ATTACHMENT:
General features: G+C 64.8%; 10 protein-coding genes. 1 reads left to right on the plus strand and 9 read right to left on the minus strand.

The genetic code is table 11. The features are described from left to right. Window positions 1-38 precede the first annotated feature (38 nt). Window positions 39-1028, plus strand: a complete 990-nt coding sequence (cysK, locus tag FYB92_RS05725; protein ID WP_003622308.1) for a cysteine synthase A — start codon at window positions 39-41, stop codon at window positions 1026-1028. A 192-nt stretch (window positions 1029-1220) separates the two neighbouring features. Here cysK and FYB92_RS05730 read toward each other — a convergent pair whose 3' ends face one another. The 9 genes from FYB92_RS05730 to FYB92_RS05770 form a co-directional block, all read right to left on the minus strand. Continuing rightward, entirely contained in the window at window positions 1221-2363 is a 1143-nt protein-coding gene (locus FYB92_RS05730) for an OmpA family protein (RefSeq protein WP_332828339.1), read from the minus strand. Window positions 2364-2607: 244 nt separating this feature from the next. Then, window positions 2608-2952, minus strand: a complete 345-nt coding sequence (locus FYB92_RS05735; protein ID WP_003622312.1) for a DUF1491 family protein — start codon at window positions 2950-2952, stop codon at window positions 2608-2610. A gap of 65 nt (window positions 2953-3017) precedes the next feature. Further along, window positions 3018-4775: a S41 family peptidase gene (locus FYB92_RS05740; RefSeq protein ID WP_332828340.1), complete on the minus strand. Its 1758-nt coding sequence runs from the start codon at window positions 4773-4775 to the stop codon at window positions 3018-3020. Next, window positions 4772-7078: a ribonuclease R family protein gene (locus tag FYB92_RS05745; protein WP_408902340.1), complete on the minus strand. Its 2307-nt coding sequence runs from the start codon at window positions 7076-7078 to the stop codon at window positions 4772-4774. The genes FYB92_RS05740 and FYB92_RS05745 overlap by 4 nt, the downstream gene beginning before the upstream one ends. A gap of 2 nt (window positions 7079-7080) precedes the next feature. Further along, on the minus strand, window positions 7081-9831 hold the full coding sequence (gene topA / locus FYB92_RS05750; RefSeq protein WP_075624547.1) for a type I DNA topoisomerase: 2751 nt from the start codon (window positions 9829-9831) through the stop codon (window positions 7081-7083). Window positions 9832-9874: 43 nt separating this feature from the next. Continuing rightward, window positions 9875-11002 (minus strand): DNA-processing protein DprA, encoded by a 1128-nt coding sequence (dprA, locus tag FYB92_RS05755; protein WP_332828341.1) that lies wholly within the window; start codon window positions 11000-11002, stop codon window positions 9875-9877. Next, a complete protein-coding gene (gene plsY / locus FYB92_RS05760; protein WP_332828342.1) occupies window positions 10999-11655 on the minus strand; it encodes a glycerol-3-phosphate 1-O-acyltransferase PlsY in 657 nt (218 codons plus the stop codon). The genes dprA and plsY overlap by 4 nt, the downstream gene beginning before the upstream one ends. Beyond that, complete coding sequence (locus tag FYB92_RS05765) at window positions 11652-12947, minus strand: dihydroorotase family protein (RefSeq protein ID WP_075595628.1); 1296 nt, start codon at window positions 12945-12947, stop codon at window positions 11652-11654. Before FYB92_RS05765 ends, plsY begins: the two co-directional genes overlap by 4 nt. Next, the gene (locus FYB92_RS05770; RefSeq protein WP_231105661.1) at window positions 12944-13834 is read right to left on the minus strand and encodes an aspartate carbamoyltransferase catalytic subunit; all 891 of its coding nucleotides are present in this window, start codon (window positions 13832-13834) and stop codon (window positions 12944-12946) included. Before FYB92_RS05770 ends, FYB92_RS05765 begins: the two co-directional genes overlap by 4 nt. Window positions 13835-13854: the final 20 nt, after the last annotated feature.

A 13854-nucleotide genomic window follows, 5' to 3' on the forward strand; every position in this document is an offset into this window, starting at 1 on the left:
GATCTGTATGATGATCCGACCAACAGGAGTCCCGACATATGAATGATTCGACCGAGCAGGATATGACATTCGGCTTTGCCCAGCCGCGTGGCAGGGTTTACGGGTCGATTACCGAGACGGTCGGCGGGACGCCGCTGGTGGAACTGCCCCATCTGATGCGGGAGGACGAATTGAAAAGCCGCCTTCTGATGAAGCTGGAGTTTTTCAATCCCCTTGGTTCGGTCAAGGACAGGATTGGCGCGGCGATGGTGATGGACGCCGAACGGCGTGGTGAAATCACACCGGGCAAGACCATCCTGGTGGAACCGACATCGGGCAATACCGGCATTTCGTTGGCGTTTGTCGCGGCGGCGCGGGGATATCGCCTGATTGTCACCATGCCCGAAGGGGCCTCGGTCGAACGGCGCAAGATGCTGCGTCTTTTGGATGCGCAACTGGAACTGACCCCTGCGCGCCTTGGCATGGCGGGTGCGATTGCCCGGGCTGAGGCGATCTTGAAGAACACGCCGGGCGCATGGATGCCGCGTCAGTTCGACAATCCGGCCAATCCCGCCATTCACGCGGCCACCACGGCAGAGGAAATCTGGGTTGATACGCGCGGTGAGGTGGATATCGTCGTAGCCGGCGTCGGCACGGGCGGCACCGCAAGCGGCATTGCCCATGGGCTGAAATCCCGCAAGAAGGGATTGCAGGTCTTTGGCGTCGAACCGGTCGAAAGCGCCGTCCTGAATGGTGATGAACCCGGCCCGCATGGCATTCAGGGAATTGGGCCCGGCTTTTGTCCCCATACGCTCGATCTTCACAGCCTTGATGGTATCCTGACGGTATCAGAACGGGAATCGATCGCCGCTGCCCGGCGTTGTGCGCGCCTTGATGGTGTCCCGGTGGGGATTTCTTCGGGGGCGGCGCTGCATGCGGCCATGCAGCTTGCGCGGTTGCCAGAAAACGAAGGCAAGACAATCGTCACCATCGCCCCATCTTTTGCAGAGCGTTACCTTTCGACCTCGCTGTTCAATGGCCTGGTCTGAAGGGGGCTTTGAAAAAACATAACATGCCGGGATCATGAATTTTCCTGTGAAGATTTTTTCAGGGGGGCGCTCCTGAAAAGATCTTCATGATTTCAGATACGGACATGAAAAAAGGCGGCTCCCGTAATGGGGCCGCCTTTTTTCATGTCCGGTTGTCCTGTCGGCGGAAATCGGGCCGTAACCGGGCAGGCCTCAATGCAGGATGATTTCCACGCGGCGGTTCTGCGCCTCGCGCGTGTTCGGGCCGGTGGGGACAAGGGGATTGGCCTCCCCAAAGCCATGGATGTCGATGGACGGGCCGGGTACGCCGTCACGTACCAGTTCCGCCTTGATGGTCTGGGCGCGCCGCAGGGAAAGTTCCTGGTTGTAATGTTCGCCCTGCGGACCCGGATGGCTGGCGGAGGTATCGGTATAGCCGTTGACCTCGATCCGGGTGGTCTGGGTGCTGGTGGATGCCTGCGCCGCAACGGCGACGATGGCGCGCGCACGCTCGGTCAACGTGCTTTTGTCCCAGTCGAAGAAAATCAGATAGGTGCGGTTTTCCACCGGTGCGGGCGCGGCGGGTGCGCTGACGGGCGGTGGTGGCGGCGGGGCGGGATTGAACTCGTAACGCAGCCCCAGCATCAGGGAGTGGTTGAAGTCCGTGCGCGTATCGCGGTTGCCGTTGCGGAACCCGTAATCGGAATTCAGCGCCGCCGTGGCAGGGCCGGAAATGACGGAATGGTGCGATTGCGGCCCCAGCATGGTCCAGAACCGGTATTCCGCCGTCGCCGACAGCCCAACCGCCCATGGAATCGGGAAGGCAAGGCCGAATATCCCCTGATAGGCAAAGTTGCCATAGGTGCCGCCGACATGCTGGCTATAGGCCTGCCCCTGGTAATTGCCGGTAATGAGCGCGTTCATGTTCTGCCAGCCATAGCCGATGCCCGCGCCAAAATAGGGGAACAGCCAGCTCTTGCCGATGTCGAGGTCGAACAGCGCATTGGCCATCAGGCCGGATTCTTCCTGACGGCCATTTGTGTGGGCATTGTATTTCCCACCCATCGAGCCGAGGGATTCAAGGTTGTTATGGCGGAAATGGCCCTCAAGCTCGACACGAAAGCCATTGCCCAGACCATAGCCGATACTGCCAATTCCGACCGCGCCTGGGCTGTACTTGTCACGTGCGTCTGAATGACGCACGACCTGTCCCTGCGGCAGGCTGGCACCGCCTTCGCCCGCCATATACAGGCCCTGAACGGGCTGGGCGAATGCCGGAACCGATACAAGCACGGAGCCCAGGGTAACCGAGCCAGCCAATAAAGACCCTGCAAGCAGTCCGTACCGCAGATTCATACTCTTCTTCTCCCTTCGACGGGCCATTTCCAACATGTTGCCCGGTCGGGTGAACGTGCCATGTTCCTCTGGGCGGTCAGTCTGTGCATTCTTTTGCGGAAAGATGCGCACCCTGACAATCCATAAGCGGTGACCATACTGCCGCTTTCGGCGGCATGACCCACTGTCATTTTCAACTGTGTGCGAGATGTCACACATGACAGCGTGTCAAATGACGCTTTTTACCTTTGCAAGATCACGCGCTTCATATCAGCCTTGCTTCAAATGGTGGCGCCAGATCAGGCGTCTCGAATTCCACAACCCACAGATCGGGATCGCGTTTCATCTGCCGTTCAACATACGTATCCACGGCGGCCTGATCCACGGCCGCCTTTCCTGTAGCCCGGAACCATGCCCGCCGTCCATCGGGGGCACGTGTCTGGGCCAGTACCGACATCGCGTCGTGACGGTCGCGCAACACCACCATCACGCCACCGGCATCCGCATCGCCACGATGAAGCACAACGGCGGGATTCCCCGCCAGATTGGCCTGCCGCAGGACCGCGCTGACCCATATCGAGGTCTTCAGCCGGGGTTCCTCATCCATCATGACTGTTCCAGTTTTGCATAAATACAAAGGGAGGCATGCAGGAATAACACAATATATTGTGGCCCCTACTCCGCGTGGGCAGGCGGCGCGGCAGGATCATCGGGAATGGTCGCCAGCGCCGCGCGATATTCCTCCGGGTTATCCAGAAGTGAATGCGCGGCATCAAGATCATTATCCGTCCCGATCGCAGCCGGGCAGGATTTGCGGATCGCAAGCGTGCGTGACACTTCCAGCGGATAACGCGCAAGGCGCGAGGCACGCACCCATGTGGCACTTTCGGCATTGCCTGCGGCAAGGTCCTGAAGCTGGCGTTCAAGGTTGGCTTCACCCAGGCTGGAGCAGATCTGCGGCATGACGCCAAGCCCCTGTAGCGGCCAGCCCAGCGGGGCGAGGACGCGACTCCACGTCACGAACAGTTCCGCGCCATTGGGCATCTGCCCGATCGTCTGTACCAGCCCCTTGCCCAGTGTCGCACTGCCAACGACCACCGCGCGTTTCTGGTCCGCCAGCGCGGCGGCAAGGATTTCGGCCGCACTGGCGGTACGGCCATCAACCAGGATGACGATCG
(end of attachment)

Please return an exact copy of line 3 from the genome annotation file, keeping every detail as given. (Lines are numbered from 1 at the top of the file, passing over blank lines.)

A 13854-nucleotide genomic window follows, 5' to 3' on the forward strand; every position in this document is an offset into this window, starting at 1 on the left: